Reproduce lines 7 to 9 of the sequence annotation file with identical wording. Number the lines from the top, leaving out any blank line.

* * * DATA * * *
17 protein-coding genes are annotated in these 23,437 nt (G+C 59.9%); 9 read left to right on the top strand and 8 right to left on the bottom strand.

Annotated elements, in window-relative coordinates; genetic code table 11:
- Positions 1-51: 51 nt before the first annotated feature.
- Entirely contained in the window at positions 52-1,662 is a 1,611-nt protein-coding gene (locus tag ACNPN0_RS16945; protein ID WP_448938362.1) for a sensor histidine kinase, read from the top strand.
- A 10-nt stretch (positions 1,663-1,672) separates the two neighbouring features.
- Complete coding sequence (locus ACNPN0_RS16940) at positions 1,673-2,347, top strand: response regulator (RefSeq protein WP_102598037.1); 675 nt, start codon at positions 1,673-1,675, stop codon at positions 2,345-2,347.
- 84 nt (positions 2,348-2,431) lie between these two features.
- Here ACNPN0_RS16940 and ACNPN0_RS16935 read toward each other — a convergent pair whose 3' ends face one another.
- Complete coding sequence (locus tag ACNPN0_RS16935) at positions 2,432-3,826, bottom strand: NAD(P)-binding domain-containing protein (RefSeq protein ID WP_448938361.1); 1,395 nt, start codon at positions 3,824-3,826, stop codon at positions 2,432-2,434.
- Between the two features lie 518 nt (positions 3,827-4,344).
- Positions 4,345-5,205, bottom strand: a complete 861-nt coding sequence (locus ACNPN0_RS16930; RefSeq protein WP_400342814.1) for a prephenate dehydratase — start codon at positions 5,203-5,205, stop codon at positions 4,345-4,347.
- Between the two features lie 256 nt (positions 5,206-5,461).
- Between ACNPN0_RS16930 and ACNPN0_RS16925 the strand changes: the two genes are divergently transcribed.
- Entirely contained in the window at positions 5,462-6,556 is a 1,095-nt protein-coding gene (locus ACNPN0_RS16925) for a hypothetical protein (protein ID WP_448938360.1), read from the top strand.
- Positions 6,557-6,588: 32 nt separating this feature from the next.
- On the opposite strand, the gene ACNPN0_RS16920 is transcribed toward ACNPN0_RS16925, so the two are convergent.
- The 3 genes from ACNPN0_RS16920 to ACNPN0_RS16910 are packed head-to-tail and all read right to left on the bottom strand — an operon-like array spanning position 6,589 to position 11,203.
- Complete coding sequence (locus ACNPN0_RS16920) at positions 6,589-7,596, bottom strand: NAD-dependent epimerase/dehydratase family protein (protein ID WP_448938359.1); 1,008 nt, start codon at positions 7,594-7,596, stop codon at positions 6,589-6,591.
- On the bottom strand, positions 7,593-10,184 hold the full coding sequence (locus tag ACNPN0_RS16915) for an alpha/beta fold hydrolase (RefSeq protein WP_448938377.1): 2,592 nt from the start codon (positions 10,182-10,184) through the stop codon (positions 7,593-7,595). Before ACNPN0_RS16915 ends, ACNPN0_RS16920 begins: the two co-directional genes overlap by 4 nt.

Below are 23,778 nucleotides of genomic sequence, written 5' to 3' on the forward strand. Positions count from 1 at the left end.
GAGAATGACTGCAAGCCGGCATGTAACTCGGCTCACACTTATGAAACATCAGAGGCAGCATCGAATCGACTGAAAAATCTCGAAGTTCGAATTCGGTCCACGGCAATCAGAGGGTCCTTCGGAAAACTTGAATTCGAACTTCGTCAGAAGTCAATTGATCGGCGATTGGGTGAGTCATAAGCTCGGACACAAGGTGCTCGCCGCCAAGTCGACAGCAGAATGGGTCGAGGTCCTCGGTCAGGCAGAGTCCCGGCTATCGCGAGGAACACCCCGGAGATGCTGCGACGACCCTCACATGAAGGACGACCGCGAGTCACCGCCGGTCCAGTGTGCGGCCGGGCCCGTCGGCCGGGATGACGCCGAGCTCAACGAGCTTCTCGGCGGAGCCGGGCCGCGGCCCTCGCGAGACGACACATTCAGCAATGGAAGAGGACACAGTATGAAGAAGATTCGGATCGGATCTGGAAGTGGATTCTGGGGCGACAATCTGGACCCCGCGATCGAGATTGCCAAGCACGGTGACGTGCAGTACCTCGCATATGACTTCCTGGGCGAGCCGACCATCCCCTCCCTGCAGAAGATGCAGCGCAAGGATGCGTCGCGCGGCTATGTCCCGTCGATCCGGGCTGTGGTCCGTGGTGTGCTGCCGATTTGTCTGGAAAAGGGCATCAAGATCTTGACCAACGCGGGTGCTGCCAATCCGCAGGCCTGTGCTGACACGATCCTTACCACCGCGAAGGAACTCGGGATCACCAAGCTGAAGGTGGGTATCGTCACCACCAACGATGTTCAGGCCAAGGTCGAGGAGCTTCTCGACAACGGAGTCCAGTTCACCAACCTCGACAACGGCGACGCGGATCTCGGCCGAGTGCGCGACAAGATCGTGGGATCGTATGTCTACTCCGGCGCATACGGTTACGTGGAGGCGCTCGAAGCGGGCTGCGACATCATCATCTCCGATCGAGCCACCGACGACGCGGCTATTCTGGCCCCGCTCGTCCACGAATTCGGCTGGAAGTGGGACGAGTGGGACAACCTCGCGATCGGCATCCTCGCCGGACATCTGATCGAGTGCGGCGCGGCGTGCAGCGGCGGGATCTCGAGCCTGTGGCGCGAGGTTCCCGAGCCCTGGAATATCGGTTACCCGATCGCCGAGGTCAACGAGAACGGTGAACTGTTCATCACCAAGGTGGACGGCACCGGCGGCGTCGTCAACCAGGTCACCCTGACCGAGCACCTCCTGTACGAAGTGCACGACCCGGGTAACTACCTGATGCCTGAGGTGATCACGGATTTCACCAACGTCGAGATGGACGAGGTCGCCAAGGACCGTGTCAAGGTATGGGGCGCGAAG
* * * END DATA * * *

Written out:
- 84 nt (positions 2,348-2,431) lie between these two features.
- Here ACNPN0_RS16940 and ACNPN0_RS16935 read toward each other — a convergent pair whose 3' ends face one another.
- Complete coding sequence (locus tag ACNPN0_RS16935) at positions 2,432-3,826, bottom strand: NAD(P)-binding domain-containing protein (RefSeq protein ID WP_448938361.1); 1,395 nt, start codon at positions 3,824-3,826, stop codon at positions 2,432-2,434.